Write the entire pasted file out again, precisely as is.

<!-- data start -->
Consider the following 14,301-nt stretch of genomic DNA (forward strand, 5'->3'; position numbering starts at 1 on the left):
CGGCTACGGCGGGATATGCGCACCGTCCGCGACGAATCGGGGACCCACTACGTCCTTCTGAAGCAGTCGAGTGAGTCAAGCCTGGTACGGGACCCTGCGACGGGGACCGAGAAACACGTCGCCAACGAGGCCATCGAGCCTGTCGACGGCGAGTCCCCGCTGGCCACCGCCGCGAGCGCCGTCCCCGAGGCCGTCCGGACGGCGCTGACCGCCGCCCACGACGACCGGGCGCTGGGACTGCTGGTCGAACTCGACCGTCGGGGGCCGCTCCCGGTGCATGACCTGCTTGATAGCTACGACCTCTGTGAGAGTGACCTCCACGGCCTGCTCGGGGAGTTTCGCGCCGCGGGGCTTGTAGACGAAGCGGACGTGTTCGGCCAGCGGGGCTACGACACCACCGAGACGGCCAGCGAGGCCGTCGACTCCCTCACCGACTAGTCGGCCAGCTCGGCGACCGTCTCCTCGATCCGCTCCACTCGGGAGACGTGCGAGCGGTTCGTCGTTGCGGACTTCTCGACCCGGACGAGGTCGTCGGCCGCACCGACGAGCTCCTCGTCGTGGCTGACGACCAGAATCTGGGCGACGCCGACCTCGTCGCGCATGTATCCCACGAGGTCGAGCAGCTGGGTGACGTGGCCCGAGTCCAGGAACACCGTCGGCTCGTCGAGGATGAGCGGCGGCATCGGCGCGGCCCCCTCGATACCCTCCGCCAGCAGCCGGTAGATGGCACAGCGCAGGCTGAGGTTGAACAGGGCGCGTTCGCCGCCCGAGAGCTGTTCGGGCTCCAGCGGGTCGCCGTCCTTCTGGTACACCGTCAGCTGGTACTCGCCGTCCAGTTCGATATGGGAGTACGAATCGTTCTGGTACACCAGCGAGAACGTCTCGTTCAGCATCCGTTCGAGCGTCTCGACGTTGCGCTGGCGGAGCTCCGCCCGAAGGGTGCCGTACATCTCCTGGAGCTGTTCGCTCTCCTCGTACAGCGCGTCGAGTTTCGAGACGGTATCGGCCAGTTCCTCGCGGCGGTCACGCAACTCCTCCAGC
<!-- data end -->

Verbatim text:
Consider the following 14,301-nt stretch of genomic DNA (forward strand, 5'->3'; position numbering starts at 1 on the left):
CGGCTACGGCGGGATATGCGCACCGTCCGCGACGAATCGGGGACCCACTACGTCCTTCTGAAGCAGTCGAGTGAGTCAAGCCTGGTACGGGACCCTGCGACGGGGACCGAGAAACACGTCGCCAACGAGGCCATCGAGCCTGTCGACGGCGAGTCCCCGCTGGCCACCGCCGCGAGCGCCGTCCCCGAGGCCGTCCGGACGGCGCTGACCGCCGCCCACGACGACCGGGCGCTGGGACTGCTGGTCGAACTCGACCGTCGGGGGCCGCTCCCGGTGCATGACCTGCTTGATAGCTACGACCTCTGTGAGAGTGACCTCCACGGCCTGCTCGGGGAGTTTCGCGCCGCGGGGCTTGTAGACGAAGCGGACGTGTTCGGCCAGCGGGGCTACGACACCACCGAGACGGCCAGCGAGGCCGTCGACTCCCTCACCGACTAGTCGGCCAGCTCGGCGACCGTCTCCTCGATCCGCTCCACTCGGGAGACGTGCGAGCGGTTCGTCGTTGCGGACTTCTCGACCCGGACGAGGTCGTCGGCCGCACCGACGAGCTCCTCGTCGTGGCTGACGACCAGAATCTGGGCGACGCCGACCTCGTCGCGCATGTATCCCACGAGGTCGAGCAGCTGGGTGACGTGGCCCGAGTCCAGGAACACCGTCGGCTCGTCGAGGATGAGCGGCGGCATCGGCGCGGCCCCCTCGATACCCTCCGCCAGCAGCCGGTAGATGGCACAGCGCAGGCTGAGGTTGAACAGGGCGCGTTCGCCGCCCGAGAGCTGTTCGGGCTCCAGCGGGTCGCCGTCCTTCTGGTACACCGTCAGCTGGTACTCGCCGTCCAGTTCGATATGGGAGTACGAATCGTTCTGGTACACCAGCGAGAACGTCTCGTTCAGCATCCGTTCGAGCGTCTCGACGTTGCGCTGGCGGAGCTCCGCCCGAAGGGTGCCGTACATCTCCTGGAGCTGTTCGCTCTCCTCGTACAGCGCGTCGAGTTTCGAGACGGTATCGGCCAGTTCCTCGCGGCGGTCACGCAACTCCTCCAGC